Thirty one years later, Helen took her adopted children back to the small orphanage where they had lived. Only 2,500 miles by air from Las Vegas to San Salvador, the capital of El Salvador, but millions of miles away when you consider the destinies changed.
The Adalberto Guirola Children’s Home was founded in 1906 by the Guirola Family. According to the family story, Adalberto Guirola died very young during the war and his part of the family fortune was used to construct and operate the Hogar. For more than 50 years, the Hogar Adalberto Guirola was directed by a foundation comprised of members of the family. The Mothers of Bethany operated the Hogar and provided care and shaped the lives of the children who resided there.
In 1975 the Home passed to the jurisdiction of the government of El Salvador, specifically to the Salvadoran Council for Minors, the Foundation was dissolved and the Mothers of Bethany withdrew.
Management and operation of the Hogar was given to the Sisters of Charity in 1985, but unfortunately because of the passage of time and the lack of funds, the building deteriorated. It became difficult to provide good services to the children housed there because the population was growing as well as the need for more space, personnel and funds.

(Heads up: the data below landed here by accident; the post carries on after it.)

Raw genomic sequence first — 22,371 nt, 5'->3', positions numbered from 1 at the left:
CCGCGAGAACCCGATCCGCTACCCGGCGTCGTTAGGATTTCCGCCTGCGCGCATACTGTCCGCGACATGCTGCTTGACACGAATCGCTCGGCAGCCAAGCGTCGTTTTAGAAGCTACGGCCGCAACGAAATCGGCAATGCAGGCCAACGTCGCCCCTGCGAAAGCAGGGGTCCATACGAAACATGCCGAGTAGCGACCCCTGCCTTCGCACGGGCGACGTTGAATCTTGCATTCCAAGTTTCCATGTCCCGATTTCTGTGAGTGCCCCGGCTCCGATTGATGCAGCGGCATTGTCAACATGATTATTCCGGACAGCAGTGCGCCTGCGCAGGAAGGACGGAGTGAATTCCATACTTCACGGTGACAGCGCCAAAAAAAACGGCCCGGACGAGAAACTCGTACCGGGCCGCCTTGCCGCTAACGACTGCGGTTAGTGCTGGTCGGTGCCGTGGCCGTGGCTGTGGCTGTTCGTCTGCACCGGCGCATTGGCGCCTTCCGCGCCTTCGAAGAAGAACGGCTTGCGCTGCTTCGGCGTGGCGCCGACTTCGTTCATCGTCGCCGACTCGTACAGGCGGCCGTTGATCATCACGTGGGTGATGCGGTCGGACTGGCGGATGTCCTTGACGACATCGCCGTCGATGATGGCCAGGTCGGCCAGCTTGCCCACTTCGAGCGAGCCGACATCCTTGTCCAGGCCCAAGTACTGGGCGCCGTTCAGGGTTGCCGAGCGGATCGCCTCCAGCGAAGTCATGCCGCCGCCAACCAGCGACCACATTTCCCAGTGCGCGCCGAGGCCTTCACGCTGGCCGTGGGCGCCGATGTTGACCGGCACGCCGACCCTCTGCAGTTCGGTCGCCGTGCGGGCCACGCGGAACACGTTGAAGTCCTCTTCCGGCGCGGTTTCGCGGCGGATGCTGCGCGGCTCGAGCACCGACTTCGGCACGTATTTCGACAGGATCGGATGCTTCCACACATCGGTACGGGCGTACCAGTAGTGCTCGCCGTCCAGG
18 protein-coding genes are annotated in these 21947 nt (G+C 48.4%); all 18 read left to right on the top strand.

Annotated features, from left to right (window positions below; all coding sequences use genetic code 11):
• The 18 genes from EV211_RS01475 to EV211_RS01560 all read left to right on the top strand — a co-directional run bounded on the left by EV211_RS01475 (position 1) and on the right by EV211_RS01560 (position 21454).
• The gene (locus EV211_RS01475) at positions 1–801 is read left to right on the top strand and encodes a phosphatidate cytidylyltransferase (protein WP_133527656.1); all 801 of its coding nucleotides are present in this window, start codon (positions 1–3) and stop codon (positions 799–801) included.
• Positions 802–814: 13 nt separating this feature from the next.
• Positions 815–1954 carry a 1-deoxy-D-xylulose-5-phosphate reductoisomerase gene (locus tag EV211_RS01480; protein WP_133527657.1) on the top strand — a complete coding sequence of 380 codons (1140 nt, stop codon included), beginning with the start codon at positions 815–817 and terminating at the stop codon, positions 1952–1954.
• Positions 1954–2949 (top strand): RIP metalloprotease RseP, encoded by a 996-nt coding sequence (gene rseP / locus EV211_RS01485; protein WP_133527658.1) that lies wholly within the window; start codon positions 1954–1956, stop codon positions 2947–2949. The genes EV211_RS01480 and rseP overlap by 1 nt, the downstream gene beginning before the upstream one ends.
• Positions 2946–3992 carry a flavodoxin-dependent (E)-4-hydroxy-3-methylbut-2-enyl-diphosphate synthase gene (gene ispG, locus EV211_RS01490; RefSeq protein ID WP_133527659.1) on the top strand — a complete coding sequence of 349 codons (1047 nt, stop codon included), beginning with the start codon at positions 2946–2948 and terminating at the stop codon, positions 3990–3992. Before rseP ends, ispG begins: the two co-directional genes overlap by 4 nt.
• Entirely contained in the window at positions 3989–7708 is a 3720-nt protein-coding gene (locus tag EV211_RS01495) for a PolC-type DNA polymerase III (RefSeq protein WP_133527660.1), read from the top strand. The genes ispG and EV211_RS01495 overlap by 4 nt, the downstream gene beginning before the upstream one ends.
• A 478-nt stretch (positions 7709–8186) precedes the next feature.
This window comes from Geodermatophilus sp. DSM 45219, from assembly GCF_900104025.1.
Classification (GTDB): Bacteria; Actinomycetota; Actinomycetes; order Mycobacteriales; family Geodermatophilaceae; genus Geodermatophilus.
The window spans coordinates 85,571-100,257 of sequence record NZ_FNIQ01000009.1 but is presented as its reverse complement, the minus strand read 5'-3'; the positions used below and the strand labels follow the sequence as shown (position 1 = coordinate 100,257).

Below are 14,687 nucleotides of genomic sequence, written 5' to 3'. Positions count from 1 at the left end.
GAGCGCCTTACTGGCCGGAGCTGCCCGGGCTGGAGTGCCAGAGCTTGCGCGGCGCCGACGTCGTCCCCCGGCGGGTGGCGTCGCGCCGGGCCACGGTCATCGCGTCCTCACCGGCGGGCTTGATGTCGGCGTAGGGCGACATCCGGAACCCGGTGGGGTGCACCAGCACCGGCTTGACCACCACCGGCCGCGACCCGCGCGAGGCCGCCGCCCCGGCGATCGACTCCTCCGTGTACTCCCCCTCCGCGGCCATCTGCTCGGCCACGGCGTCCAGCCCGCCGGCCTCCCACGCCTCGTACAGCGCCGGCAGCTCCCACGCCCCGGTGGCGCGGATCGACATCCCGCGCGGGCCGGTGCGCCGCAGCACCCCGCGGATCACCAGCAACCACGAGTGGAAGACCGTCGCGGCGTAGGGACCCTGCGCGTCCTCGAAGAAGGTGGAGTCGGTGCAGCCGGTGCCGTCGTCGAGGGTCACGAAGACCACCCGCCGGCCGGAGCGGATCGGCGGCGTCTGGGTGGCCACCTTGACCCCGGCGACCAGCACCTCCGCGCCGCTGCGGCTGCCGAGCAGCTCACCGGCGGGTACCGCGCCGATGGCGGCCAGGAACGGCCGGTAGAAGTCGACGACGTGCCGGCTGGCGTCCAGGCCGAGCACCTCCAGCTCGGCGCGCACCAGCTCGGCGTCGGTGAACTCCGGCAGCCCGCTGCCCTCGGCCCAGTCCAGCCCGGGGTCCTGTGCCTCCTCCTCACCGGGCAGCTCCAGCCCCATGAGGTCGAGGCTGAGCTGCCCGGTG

Finally in 1986, an earthquake seriously damaged the building and it was declared uninhabitable.
The Central government requested help for the new construction in which the children now live, but with the idea that when the war ended the influx of children would end.
Then in 1992 until the present the Congregation of the Sisters of Bethany has been in charge of the administration of the Hogar and the care of its children.
Throughout its history the Hogar has provided shelter for children whose parents have been unable to care for them, who have been abandoned and neglected, or who have been orphaned. Children are placed in the home through the Salvadoran Institute for Children and Adolescents. Until January of 2012 infants and toddlers and some older girls were cared for in the Hogar.
Then in January of 2012 the Hogar was designated as a home for handicapped children. All of the infants and toddlers were moved to other government orphanages and the Guirola began the intake of special needs children. They now provide care to 80 handicapped children from infant to age 18.
Alzheimer’s Services of the East Bay in San Francisco, CA has donated a full-size Ford bus that will be refurbished and made mechanically sound to withstand the tough El Salvadoran terrain by Nor-Cal Vans owner Ken Karasinski. He is also the uncle of Glen Miguel and Mary Ellen. Ken is acting as the coordinator for delivery of the bus to El Salvador and is currently looking for donation of a full-size commercial wheelchair lift and much-needed supplies. He is hoping to fill the bus with supplies to make use of all available space and to ensure the well-being and success of this orphanage that has come to mean so much to him.